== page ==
After years of mergers and acquisitions (M&A) in the late 1990s and early 2000s, only six pesticide manufacturers represented over 76% of global sales by 2011. After even more recent merger activity, the dominant players in the global pesticide space further narrowed, to the four mega-companies below.

Key Takeaways

  • By 2001, just six pesticide manufacturers commanded more than 76% of global pesticide sales.
  • Due to continued merger deals, now just four companies currently dominate the pesticide sector: Syngenta, Bayer AG, DowDupont, and BASF.


Headquartered in Basel, Switzerland, Syngenta AG (NYSE: SYT), with a market capitalization of $40.9 billion as of May 2017, was formed through the merger of Novartis Agribusiness and Zeneca Agrochemicals in 2000. The company develops commercial herbicides, fungicides, and insecticides for a variety of crops, including corn, cereals, fruits, and vegetables. As one of the largest worlds pesticide producers, it commanded $12.65 billion in sales in 2017.

Two years prior, Syngenta rejected an acquisition offer from Monsanto Company (NYSE: MON) valued at $47 billion, claiming the offer was too low because internal estimates of the company's value were closer to $62 billion. However, in February 2016, Syngenta agreed to be purchased in cash for $43 billion by ChemChina.

Bayer AG

Based in Leverkusen, Germany, Bayer AG (OTC: BAYRY) develops and sells healthcare and agricultural products to markets around the world. The company's market cap as of October 26, 2018, was $70.34 billion. Its CropScience division produces genetically-modified seeds and pesticides for commercial and consumer use, with pesticide sales of €9.57 billion in 2017.

On May 19, 2016, Bayer executed a $62 billion buyout offer to Monsanto, based on its interest in Monsanto's seed business. Monsanto rejected the offer less than a week later, stating that the terms were incomplete and financially inadequate. In June 2018, Bayer finally absorbed Monsanto and retired the name.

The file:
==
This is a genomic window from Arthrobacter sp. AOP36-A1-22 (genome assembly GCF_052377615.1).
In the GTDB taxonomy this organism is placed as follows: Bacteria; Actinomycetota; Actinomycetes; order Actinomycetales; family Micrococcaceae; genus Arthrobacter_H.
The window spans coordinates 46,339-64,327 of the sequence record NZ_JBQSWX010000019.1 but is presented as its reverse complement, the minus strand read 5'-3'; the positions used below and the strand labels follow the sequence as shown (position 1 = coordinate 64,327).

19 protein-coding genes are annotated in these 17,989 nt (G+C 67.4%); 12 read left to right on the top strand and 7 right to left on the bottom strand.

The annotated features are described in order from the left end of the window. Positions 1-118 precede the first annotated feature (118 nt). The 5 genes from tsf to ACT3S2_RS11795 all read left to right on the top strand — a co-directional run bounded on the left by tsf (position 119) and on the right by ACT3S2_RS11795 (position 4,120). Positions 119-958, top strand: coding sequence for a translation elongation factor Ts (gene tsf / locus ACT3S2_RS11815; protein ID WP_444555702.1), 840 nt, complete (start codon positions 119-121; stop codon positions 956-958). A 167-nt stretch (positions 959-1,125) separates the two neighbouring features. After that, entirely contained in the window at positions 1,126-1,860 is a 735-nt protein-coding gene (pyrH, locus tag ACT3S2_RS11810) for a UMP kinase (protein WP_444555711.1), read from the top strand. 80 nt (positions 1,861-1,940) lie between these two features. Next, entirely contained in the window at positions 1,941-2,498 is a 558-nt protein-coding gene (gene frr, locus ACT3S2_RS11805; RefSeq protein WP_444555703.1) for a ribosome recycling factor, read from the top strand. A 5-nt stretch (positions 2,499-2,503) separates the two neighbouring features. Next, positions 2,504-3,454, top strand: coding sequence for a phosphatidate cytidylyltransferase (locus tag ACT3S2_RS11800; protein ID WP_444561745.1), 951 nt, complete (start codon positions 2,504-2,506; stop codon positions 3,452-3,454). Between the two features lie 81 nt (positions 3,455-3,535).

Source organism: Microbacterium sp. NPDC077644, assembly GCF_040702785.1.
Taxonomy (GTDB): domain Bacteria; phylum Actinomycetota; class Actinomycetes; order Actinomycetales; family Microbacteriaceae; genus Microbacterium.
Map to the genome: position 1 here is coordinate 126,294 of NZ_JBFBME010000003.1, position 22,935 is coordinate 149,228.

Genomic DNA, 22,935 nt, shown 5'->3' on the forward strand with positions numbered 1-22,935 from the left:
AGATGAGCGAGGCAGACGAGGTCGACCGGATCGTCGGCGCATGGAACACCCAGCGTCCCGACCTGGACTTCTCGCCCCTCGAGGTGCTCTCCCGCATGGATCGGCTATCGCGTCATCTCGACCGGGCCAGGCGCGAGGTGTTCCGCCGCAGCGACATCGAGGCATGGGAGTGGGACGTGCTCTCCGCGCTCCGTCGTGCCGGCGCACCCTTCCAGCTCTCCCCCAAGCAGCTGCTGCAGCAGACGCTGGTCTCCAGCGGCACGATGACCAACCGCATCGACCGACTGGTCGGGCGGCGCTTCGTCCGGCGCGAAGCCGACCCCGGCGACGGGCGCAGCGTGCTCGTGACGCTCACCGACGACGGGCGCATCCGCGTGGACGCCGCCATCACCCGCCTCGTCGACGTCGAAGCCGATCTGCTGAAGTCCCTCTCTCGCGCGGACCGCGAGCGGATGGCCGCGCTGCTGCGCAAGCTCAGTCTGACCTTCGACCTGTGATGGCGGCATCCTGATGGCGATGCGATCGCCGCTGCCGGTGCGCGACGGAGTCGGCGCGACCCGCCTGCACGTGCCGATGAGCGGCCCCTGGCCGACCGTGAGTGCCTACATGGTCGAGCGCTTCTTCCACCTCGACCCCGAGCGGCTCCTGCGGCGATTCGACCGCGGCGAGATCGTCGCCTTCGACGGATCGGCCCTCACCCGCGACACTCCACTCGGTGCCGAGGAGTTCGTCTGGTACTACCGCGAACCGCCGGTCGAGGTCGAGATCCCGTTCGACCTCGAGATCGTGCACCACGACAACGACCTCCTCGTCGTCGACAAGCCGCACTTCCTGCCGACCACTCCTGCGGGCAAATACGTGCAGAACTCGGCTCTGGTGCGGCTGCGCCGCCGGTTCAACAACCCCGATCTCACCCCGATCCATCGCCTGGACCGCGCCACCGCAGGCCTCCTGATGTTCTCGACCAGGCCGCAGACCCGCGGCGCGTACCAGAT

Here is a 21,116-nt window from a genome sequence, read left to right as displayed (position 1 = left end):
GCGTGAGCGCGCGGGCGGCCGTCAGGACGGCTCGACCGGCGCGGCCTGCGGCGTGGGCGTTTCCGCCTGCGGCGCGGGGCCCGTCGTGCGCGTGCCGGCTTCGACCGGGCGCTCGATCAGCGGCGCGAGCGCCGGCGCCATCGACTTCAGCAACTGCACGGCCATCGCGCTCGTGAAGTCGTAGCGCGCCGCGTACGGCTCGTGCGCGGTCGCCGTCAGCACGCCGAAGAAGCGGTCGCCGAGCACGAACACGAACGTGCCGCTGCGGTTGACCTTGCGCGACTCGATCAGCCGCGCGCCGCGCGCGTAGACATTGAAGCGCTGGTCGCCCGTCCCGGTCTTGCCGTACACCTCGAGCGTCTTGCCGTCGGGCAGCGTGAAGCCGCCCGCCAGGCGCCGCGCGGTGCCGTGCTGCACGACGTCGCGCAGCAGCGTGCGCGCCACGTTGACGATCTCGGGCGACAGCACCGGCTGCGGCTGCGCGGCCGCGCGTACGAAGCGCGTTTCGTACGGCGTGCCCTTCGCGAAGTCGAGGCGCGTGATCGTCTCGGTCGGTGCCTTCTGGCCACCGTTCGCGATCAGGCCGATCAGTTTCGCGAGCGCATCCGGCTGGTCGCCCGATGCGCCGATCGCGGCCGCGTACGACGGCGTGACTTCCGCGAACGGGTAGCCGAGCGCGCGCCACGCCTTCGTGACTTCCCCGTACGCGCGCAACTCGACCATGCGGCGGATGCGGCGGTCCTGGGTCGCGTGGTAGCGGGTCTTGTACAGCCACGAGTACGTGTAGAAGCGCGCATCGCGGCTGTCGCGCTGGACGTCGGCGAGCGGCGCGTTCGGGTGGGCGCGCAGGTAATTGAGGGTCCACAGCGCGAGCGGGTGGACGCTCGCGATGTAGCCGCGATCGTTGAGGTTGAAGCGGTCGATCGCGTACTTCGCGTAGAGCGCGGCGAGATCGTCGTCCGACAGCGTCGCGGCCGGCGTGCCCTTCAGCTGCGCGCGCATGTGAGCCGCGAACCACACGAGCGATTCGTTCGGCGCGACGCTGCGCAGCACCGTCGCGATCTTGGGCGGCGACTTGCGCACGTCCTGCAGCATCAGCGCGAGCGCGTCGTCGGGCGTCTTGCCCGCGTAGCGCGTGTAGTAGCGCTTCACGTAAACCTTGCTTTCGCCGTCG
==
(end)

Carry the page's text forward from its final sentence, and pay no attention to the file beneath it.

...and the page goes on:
Midland, Michigan-based The Dow Chemical Company (TDCC), and Wilmington, Delaware-based DuPont de Nemours and Company, agreed to a merger in December 2015. With a combined valued of approximately $120 billion, shareholders approved the merger in July 2016.

In 2017, the cumulative pesticide revenue of the company, renamed DowDupont, exceeded $14.34 billion. After the completion of the merger, the entity, now headquartered in Michigan, announced plans to silo its business into the following three areas:

  1. An agricultural group to be called Dow
  2. A special sciences business to be called Dupont
  3. A material sciences company, to be called Corteva Agriscience 

With thousands of products currently in the testing phase, the group shows no signs of stagnation, after this highly-publicized merger.

M&A activity in the pesticide space isn't restricted to the largest global players. Case in point: Rentokil Steritech, an American subsidiary of London-based Rentokil Initial plc, recently acquired Locust Grove, Georgia-based Active Pest Control, a $21 million operation.


Headquartered in Ludwigshafen am Rhein, Germany, BASF SE (BASFY), with a market cap of $60.98 billion, offers pesticides through its Agricultural Solutions division, one of five separate chemical segments in the company. Its pesticide products are primarily aimed at commercial users, with 2017 sales of €16.33 billion.

For several years, BASF was unique among the top pesticide companies, as the only firm not actively involved in M&A activities—either as an acquirer or as a target. This changed in April 2018, when BASF purchased from Bayer a major part of its seed business, for an astounding €7.6 billion. As of October 2018, BASF is the largest chemical producer in the world.